Skin Cancer Awareness

Skin Cancer Awareness

Skin Cancer Awareness : A Focus on Melanoma

May is Skin Cancer Awareness Month and because of my own Melanoma diagnosis earlier this year I have been diving into the literature to uncover everything I could find on diagnosis, treatment, and prevention. Thankfully my melanoma was very superficial and only required a wide excision and BUNCH of sutures leaving a nice scar. I have been diligently going to the dermatologist yearly or more often at times for many years based on my fair skin, number of moles, and a family history of skin cancer. Thanks to growing up in the tanning bed era of the 90s/early 2000s and summer after summer spent lifeguarding and at the beach, I think this pushed my risk over the edge. Thanks to my wonderful team, (shout out to Asarch Dermatology) who diligently photographed and checked every spot and noticed just a slight change to one and removed it early, the prognosis is good but melanoma can be devastating if left unchecked. This month I will be focusing on Skin Cancer Awareness and sharing more on what to look for in skin changes that could indicate skin cancer and what to do to prevent skin cancer from the outside in and inside out. Let’s dive in!

What is Melanoma?

Melanoma is one type of skin cancer where DNA in the skin cells is damaged which leads to uncontrolled growth of these mutant cells. The body’s immune system usually does a good job cleaning up these abnormal cells but not all the time which can lead to skin cancer. Melanoma arises from a particular skin cell called a melanocyte, found in the upper layer of the skin. Melanocytes produce pigment, such as in moles or when you get a sun tan. 


Possible Risk factors for Skin Cancer and Melanoma


  • Sun exposure and most notably, severe sunburns during childhood or throughout ones life will increase the risk of melanoma. Fact: having 5 or more sunburns doubles your risk of melanoma.  
  • Indoor tanning beds lead to an increased risk of all types of skin cancer, including melanoma. 
  • Having many moles puts one at higher risk of developing melanoma.
  • Family history leads to an increased risk. For example, ff a person has a close relative with melanoma, that increases the risk of developing melanoma by 2-3 times compared to average risk. 
  • There are specific genes known to increase the risk of melanoma but these are rare.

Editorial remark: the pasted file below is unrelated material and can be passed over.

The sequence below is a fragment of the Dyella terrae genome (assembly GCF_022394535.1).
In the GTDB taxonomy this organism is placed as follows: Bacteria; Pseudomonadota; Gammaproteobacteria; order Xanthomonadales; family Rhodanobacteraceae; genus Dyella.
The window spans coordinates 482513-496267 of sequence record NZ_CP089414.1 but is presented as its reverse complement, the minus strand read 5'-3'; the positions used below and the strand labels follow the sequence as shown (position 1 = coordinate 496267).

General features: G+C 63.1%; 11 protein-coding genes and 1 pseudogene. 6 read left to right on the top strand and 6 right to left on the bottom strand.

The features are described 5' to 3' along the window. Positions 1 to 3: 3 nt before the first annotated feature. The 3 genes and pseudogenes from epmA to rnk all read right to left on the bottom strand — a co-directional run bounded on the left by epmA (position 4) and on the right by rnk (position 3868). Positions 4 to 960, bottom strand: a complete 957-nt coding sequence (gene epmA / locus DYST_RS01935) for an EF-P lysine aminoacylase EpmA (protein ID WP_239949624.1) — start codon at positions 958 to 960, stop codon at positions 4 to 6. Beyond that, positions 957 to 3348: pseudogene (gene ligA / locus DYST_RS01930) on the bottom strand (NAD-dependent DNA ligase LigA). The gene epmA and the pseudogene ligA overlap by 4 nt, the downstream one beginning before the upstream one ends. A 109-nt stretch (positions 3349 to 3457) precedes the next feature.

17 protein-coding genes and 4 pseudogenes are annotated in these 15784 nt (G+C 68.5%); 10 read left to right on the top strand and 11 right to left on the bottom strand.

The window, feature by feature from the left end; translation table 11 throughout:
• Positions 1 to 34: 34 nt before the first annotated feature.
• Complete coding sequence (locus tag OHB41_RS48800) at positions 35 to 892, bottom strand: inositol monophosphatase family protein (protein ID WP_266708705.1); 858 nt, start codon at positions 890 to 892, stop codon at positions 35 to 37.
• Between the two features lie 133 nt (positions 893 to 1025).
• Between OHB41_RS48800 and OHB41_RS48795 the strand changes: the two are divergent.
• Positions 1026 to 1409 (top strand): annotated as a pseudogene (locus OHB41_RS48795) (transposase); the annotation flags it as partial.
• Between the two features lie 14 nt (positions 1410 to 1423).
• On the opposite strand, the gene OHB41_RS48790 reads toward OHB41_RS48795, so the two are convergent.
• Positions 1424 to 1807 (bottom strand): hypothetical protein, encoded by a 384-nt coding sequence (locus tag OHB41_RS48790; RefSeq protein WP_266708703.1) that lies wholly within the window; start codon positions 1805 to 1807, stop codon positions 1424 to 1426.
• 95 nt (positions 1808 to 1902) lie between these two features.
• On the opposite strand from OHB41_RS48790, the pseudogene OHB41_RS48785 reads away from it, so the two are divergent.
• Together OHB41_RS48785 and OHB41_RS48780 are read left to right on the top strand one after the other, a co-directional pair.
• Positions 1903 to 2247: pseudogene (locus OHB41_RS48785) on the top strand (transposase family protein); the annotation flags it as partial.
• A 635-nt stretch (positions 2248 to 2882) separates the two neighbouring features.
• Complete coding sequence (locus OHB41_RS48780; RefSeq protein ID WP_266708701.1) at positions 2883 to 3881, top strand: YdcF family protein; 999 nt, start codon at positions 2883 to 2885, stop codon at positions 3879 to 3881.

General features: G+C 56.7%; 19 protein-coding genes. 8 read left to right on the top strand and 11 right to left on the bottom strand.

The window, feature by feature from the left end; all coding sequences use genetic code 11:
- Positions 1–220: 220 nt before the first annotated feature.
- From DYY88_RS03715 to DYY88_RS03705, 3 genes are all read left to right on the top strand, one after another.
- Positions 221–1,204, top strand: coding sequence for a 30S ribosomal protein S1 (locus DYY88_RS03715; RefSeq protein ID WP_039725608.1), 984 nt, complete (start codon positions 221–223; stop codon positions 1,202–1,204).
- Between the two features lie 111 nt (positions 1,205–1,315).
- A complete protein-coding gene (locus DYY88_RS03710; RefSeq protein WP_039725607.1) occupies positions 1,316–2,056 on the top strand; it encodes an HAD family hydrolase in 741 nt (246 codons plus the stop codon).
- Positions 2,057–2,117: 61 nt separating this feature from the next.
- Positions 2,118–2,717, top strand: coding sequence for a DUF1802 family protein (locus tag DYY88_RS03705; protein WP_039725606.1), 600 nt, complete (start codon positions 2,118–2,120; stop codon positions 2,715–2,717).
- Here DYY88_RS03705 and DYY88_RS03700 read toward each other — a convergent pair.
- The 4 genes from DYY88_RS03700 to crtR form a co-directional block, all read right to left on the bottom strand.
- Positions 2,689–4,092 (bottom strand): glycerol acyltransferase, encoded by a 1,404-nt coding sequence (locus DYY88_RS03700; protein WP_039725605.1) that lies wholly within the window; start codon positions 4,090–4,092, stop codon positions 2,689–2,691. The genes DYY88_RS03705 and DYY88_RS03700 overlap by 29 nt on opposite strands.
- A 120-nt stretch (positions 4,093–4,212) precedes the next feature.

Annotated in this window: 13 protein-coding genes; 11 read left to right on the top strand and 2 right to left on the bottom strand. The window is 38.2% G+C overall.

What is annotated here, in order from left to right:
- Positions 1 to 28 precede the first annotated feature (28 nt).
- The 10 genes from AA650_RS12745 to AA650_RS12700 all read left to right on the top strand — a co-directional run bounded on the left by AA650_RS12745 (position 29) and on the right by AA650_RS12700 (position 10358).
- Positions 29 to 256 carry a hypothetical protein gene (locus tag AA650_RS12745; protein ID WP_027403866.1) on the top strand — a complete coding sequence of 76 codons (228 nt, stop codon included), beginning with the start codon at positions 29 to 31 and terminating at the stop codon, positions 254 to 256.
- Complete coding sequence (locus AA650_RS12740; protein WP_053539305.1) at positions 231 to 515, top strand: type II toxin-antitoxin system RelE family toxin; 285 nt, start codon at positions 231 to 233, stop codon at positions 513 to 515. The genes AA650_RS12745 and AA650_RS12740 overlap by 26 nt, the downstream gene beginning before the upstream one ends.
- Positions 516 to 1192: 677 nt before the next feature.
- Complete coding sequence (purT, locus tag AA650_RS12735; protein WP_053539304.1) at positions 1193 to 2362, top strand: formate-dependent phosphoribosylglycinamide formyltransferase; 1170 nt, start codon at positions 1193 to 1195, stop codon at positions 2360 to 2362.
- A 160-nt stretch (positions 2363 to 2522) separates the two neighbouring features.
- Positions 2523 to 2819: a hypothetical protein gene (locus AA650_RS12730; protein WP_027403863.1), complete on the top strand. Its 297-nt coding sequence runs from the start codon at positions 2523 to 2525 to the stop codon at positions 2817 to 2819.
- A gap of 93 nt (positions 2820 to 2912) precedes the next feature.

• Previous skin cancer history puts one at higher odds of developing more melanomas.
  • Race or ethnicity plays a role as, white people are at a 20 time increased of melanoma compared to black people but anyone can develop a melanoma regardless of race.
  • Melanoma is most common in the later decades of life with the average age of melanoma development being 50 years old but we are seeing more cases in younger individuals.
  • Weakened or suppressed immune system either natural or medication induced immunosuppression leads to an increased risk of developing skin caner 


What are the Signs and Symptoms of Melanoma?

The ABCDE’s of Melanoma

  • Asymmetry: one side of the mole does not match the other
  • Border: the edges of the mole are uneven, blurred, not rounded
  • Color: uneven distribution of color or unusual colors like black, white, gray, red, blue
  • Diameter: larger than 6mm or about ¼ inch but melanoma CAN be smaller
  • Evolving: there have been changes to the moles color, size, shape, texture


How is Melanoma diagnosed?

Melanomas are diagnosed with a biopsy of the lesion or mole. This helps to diagnose the type of cells present to differentiate it between normal skin cells and other types of cancer such as basal cell or squamous cell. They are also able to assess the depth/thickness, how fast the cells are dividing, the type of melanoma, presence of immune cells, and they can also check for certain markers in the cells which can help to decide on therapies for treatment and prognosis. If a melanoma is deep into the layers of the skin it can extend to other tissues including lymph nodes. If a melanoma is considered a “thin” lesion or less than 1mm thick it is unlikely that it has spread to the lymph nodes or other areas of the body. If it is a deeper lesion more testing may be done to look for other sites of spread such as the lymph nodes. 

What are the treatments for Melanoma?

I won’t be going into detail with this section but the lesion is always removed with a wide excision and depending on the stage and if there are any metastasis to other areas, this will determine what the treatment plan will entail. The good news is that there are new immunotherapies that are very effective in treating certain types of melanoma so in recent years the prognosis has improved considerably. 

Next week, we will continue this Skin Cancer Awareness series and I will discuss skin cancer prevention and share some of my favorite sun protection products!

For more information on Melanoma visit the Skin Cancer Foundation for more excellent resources!

For more information about Alison Percowycz, NP and Wild Rice Wellness please visit our ABOUT page!